Centromeres provide a robust model for epigenetic inheritance as they are specified by sequence-independent mechanisms involving the histone H3-variant centromere protein A (CENP-A). Prevailing models indicate that the high intrinsic stability of CENP-A nucleosomes maintains centromere identity indefinitely. Here, we demonstrate that CENP-A is not stable at centromeres but is instead gradually and continuously incorporated in quiescent cells including G0-arrested tissue culture cells and prophase I-arrested oocytes. Quiescent CENP-A incorporation involves the canonical CENP-A deposition machinery but displays distinct requirements from cell cycle-dependent deposition. We demonstrate that Plk1 is required specifically for G1 CENP-A deposition, whereas transcription promotes CENP-A incorporation in quiescent oocytes. Preventing CENP-A deposition during quiescence results in significantly reduced CENP-A levels and perturbs chromosome segregation following the resumption of cell division. In contrast to quiescent cells, terminally differentiated cells fail to maintain CENP-A levels. Our work reveals that quiescent cells actively maintain centromere identity providing an indicator of proliferative potential.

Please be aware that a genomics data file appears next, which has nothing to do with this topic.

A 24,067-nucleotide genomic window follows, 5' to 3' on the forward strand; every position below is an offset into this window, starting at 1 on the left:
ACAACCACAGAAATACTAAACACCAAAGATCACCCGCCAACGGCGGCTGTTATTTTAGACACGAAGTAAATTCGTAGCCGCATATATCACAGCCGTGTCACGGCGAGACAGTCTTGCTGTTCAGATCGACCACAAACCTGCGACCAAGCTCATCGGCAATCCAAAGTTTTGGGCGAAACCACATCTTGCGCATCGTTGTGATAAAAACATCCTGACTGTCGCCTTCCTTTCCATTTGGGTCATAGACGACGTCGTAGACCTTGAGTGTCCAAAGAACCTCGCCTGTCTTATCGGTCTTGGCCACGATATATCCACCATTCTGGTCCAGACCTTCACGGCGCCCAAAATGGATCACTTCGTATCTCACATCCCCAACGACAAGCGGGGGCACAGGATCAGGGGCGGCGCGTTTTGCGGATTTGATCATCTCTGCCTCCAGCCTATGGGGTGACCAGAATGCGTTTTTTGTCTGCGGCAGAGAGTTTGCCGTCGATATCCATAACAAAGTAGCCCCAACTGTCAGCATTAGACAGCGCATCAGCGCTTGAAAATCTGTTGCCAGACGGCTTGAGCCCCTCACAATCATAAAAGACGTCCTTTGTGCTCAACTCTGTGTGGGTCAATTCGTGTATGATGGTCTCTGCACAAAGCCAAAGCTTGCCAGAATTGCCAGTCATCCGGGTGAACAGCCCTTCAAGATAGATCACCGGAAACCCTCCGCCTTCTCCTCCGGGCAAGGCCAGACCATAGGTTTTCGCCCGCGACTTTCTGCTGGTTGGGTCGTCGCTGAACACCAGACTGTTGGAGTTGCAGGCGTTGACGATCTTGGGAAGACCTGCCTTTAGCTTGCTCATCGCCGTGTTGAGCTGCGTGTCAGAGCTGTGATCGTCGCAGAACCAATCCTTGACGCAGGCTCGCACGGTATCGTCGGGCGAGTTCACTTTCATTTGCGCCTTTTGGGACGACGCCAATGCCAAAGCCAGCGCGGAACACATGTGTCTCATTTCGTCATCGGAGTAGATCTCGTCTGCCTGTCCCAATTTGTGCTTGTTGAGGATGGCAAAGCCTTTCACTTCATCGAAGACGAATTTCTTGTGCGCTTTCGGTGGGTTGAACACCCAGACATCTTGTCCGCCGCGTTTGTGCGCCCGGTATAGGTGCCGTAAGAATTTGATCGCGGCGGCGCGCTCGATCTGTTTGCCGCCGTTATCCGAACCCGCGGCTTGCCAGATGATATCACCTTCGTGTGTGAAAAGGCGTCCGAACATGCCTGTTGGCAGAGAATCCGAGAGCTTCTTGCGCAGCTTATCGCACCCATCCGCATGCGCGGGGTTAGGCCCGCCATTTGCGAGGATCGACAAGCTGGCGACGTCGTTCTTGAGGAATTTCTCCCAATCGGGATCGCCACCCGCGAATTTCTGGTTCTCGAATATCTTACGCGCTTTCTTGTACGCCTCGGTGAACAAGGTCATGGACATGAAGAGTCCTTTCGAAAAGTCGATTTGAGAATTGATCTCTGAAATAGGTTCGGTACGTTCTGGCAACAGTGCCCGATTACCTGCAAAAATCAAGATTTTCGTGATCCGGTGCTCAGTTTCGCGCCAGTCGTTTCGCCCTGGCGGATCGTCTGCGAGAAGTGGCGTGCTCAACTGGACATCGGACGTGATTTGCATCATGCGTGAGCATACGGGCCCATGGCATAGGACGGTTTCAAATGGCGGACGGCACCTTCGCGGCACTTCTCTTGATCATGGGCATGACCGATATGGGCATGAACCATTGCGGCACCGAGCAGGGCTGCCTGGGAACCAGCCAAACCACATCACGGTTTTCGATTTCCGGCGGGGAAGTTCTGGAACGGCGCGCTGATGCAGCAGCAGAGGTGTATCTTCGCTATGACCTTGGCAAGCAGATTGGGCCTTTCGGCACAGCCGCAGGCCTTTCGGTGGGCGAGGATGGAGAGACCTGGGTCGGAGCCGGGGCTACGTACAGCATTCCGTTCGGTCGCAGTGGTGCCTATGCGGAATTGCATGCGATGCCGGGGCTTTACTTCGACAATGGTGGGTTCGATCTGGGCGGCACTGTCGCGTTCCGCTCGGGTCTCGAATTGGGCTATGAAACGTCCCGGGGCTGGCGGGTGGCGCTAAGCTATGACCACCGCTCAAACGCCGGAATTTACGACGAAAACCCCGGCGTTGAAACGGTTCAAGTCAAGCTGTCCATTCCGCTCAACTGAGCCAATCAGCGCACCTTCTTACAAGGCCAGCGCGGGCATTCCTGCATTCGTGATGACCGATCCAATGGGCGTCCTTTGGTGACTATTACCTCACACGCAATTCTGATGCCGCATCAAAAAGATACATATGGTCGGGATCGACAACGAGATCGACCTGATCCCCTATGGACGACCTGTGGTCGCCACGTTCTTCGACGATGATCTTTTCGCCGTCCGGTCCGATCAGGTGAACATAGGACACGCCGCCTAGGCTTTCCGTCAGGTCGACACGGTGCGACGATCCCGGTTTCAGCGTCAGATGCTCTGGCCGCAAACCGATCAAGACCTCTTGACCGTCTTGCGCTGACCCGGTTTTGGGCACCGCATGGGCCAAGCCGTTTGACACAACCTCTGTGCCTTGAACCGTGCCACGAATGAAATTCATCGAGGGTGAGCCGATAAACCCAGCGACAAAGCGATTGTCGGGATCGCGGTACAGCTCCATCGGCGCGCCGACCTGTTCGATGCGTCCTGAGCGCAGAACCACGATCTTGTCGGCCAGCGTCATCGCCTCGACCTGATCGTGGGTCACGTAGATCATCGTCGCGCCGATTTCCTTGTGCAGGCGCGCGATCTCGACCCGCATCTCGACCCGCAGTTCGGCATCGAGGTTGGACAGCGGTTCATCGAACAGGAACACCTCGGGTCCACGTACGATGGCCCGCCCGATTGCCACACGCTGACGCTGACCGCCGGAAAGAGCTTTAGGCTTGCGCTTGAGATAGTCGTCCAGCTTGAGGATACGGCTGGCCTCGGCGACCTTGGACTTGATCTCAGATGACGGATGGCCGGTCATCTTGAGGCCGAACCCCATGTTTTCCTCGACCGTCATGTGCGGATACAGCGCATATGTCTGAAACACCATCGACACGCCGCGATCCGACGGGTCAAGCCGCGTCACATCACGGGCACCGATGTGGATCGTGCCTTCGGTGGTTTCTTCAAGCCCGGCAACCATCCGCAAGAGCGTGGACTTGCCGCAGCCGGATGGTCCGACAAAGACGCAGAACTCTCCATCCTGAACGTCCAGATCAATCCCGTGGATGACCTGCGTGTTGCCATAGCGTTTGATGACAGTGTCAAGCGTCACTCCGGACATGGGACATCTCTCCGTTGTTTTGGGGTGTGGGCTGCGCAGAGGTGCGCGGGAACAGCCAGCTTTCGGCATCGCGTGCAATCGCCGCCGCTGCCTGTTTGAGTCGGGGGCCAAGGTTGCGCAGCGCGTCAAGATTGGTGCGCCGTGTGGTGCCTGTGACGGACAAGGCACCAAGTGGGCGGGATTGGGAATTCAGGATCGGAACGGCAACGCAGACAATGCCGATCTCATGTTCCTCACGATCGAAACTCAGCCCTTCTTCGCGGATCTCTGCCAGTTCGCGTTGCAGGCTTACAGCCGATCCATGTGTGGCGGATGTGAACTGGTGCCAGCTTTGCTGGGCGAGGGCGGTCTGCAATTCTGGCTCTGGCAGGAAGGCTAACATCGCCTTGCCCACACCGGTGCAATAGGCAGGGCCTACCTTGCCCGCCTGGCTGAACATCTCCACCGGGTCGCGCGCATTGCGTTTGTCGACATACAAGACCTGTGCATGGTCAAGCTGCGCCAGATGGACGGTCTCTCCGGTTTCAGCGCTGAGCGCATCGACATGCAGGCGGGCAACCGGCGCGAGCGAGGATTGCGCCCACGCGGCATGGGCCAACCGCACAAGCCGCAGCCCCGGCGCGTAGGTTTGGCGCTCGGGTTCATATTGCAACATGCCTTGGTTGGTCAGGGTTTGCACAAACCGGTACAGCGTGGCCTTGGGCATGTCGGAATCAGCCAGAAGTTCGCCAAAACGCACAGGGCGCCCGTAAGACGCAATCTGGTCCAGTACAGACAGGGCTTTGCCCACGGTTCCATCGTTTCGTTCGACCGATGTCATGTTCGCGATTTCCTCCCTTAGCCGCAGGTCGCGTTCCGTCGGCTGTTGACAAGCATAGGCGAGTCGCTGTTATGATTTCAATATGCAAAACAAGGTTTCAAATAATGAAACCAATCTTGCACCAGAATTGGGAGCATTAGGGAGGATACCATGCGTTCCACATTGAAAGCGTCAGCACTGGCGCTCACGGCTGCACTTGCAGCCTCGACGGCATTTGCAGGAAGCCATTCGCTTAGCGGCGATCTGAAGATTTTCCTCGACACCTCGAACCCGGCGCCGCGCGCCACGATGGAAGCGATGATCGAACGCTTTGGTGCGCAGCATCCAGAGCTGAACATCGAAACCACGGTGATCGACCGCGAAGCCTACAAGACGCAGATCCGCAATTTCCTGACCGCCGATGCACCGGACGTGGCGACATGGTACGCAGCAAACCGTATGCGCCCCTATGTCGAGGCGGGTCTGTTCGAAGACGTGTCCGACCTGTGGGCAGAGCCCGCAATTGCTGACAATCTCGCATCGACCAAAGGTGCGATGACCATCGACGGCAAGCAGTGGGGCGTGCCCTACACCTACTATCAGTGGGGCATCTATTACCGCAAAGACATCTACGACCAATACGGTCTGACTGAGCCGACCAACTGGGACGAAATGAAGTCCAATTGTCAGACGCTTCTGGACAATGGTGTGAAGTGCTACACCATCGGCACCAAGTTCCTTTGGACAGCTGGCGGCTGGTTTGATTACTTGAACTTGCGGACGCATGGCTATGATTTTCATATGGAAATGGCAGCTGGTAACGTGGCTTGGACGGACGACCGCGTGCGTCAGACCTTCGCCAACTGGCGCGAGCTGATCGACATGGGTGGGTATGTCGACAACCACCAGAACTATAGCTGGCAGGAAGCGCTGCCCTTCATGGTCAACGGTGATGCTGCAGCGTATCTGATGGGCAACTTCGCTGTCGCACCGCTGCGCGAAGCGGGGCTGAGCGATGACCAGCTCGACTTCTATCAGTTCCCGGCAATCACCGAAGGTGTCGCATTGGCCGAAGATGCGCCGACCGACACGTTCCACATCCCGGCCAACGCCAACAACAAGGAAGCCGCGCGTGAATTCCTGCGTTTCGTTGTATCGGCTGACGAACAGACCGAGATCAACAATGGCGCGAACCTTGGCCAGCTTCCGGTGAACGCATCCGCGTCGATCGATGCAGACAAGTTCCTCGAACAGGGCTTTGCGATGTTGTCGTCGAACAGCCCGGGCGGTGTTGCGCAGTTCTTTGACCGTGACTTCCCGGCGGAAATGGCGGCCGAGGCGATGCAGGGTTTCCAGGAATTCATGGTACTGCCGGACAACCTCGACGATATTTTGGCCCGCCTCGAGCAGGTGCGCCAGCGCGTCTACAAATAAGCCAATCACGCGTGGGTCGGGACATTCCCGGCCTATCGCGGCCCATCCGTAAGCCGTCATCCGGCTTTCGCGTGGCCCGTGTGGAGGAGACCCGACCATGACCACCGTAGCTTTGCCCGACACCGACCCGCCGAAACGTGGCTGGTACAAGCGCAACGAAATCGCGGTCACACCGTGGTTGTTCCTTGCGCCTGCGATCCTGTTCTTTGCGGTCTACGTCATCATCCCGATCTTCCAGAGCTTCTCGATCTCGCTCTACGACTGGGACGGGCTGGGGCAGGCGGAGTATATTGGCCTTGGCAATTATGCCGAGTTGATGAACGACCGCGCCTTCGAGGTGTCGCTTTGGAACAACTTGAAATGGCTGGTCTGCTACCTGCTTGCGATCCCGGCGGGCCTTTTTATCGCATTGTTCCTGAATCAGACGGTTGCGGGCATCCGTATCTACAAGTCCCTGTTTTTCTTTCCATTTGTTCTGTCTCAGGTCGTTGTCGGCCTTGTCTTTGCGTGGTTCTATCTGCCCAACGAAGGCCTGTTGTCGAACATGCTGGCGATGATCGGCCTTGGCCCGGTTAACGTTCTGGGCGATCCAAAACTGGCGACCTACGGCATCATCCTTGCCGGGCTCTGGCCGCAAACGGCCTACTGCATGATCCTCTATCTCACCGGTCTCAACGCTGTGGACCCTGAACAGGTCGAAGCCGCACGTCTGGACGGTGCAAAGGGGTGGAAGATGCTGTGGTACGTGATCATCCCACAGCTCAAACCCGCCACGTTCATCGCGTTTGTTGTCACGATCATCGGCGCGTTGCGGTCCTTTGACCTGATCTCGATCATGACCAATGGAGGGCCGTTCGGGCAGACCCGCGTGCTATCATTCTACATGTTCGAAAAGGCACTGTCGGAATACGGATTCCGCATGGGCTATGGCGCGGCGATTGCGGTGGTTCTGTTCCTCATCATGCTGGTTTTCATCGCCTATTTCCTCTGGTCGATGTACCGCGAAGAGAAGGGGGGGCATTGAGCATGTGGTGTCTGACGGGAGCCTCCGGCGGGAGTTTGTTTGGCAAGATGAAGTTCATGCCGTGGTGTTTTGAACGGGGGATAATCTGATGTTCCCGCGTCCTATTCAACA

Keywords: cell division; centromere; epigenetics; kinetochore; meiosis; mitosis; oocyte; quiescence; terminal differentiation.
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